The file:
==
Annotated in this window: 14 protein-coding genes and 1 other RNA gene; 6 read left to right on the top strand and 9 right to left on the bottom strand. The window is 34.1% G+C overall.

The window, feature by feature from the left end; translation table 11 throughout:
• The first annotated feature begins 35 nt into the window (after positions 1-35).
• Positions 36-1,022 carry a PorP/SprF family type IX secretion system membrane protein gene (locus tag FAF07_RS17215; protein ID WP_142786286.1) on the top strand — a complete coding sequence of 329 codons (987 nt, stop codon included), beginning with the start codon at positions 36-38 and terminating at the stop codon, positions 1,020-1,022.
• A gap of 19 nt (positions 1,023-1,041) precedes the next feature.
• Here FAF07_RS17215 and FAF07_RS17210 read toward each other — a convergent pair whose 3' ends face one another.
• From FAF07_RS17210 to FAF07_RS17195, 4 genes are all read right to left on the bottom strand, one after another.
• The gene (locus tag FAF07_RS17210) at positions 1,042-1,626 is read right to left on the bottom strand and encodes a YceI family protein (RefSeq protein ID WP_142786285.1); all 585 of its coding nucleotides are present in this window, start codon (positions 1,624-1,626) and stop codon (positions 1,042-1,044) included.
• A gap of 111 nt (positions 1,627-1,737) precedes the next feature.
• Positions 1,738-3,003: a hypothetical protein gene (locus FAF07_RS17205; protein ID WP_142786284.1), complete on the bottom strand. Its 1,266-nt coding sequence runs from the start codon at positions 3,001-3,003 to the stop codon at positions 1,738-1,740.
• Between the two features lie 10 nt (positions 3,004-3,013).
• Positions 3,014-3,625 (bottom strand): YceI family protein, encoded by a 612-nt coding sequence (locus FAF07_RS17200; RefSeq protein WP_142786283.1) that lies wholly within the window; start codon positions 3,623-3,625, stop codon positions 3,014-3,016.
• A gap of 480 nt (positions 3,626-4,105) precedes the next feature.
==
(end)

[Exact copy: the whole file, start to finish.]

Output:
Annotated in this window: 14 protein-coding genes and 1 other RNA gene; 6 read left to right on the top strand and 9 right to left on the bottom strand. The window is 34.1% G+C overall.

The window, feature by feature from the left end; translation table 11 throughout:
• The first annotated feature begins 35 nt into the window (after positions 1-35).
• Positions 36-1,022 carry a PorP/SprF family type IX secretion system membrane protein gene (locus tag FAF07_RS17215; protein ID WP_142786286.1) on the top strand — a complete coding sequence of 329 codons (987 nt, stop codon included), beginning with the start codon at positions 36-38 and terminating at the stop codon, positions 1,020-1,022.
• A gap of 19 nt (positions 1,023-1,041) precedes the next feature.
• Here FAF07_RS17215 and FAF07_RS17210 read toward each other — a convergent pair whose 3' ends face one another.
• From FAF07_RS17210 to FAF07_RS17195, 4 genes are all read right to left on the bottom strand, one after another.
• The gene (locus tag FAF07_RS17210) at positions 1,042-1,626 is read right to left on the bottom strand and encodes a YceI family protein (RefSeq protein ID WP_142786285.1); all 585 of its coding nucleotides are present in this window, start codon (positions 1,624-1,626) and stop codon (positions 1,042-1,044) included.
• A gap of 111 nt (positions 1,627-1,737) precedes the next feature.
• Positions 1,738-3,003: a hypothetical protein gene (locus FAF07_RS17205; protein ID WP_142786284.1), complete on the bottom strand. Its 1,266-nt coding sequence runs from the start codon at positions 3,001-3,003 to the stop codon at positions 1,738-1,740.
• Between the two features lie 10 nt (positions 3,004-3,013).
• Positions 3,014-3,625 (bottom strand): YceI family protein, encoded by a 612-nt coding sequence (locus FAF07_RS17200; RefSeq protein WP_142786283.1) that lies wholly within the window; start codon positions 3,623-3,625, stop codon positions 3,014-3,016.
• A gap of 480 nt (positions 3,626-4,105) precedes the next feature.